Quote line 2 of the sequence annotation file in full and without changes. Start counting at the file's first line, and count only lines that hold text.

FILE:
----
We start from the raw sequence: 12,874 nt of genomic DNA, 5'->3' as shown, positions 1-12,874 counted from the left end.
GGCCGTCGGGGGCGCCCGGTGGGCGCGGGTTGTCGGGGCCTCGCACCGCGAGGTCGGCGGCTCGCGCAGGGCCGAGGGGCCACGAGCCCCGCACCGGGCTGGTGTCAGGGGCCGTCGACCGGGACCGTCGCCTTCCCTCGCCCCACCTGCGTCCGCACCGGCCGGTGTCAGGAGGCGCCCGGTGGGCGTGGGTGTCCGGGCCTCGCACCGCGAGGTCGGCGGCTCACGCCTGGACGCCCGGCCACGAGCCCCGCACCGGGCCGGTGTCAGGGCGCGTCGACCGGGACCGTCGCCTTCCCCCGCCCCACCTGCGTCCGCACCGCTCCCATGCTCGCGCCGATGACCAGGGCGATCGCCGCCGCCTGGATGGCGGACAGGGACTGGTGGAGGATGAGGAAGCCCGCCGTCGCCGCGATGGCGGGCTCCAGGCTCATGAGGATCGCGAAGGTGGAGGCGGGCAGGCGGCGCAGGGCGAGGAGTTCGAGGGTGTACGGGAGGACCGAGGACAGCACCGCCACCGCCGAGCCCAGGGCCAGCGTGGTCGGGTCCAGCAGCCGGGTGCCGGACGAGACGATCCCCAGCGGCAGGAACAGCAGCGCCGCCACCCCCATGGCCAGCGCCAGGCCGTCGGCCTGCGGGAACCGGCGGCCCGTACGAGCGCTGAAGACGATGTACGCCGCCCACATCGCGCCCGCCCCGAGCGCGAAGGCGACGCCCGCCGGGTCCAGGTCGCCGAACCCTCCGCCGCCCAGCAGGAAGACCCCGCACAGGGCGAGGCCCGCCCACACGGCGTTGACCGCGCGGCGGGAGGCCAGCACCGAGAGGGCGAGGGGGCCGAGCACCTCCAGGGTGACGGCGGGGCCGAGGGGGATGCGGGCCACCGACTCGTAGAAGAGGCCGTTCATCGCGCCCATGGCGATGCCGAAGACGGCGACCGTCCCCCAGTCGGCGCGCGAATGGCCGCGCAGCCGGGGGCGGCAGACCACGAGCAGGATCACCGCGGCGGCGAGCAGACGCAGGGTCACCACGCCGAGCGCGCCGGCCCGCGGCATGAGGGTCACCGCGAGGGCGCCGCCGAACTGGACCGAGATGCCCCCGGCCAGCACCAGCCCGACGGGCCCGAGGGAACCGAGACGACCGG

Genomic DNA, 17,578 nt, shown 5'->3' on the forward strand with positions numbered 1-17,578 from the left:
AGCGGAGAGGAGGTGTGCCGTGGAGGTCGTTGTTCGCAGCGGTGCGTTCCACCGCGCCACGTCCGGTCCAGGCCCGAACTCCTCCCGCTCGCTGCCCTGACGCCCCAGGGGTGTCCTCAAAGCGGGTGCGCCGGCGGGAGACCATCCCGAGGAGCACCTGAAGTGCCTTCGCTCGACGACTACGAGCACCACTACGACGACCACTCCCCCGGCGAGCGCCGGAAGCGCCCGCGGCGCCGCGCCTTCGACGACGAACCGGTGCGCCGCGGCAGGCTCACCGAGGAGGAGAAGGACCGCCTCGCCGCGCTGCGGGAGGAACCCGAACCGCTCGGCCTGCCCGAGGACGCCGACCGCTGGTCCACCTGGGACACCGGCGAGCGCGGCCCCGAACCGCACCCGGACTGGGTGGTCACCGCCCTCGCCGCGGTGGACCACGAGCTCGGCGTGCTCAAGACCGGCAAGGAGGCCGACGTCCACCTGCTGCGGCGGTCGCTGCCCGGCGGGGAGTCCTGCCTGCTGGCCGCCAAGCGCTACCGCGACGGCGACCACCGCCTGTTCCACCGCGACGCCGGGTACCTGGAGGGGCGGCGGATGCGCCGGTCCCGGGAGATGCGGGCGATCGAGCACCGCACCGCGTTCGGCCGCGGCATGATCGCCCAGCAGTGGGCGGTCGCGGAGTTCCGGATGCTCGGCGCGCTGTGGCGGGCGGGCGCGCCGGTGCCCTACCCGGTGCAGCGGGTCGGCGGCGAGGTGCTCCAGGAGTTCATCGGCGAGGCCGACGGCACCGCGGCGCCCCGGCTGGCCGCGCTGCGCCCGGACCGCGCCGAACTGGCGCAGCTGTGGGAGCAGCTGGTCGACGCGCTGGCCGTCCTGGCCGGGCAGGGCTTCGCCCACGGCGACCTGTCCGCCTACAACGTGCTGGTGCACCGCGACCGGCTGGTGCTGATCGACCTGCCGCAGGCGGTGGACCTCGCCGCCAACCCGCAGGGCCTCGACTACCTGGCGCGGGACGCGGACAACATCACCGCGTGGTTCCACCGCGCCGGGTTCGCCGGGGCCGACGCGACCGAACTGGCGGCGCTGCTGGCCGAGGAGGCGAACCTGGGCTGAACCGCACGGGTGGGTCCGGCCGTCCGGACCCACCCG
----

GGCCGTCGGGGGCGCCCGGTGGGCGCGGGTTGTCGGGGCCTCGCACCGCGAGGTCGGCGGCTCGCGCAGGGCCGAGGGGCCACGAGCCCCGCACCGGGCTGGTGTCAGGGGCCGTCGACCGGGACCGTCGCCTTCCCTCGCCCCACCTGCGTCCGCACCGGCCGGTGTCAGGAGGCGCCCGGTGGGCGTGGGTGTCCGGGCCTCGCACCGCGAGGTCGGCGGCTCACGCCTGGACGCCCGGCCACGAGCCCCGCACCGGGCCGGTGTCAGGGCGCGTCGACCGGGACCGTCGCCTTCCCCCGCCCCACCTGCGTCCGCACCGCTCCCATGCTCGCGCCGATGACCAGGGCGATCGCCGCCGCCTGGATGGCGGACAGGGACTGGTGGAGGATGAGGAAGCCCGCCGTCGCCGCGATGGCGGGCTCCAGGCTCATGAGGATCGCGAAGGTGGAGGCGGGCAGGCGGCGCAGGGCGAGGAGTTCGAGGGTGTACGGGAGGACCGAGGACAGCACCGCCACCGCCGAGCCCAGGGCCAGCGTGGTCGGGTCCAGCAGCCGGGTGCCGGACGAGACGATCCCCAGCGGCAGGAACAGCAGCGCCGCCACCCCCATGGCCAGCGCCAGGCCGTCGGCCTGCGGGAACCGGCGGCCCGTACGAGCGCTGAAGACGATGTACGCCGCCCACATCGCGCCCGCCCCGAGCGCGAAGGCGACGCCCGCCGGGTCCAGGTCGCCGAACCCTCCGCCGCCCAGCAGGAAGACCCCGCACAGGGCGAGGCCCGCCCACACGGCGTTGACCGCGCGGCGGGAGGCCAGCACCGAGAGGGCGAGGGGGCCGAGCACCTCCAGGGTGACGGCGGGGCCGAGGGGGATGCGGGCCACCGACTCGTAGAAGAGGCCGTTCATCGCGCCCATGGCGATGCCGAAGACGGCGACCGTCCCCCAGTCGGCGCGCGAATGGCCGCGCAGCCGGGGGCGGCAGACCACGAGCAGGATCACCGCGGCGGCGAGCAGACGCAGGGTCACCACGCCGAGCGCGCCGGCCCGCGGCATGAGGGTCACCGCGAGGGCGCCGCCGAACTGGACCGAGATGCCCCCGGCCAGCACCAGCCCGACGGGCCCGAGGGAACCGAGACGACCGG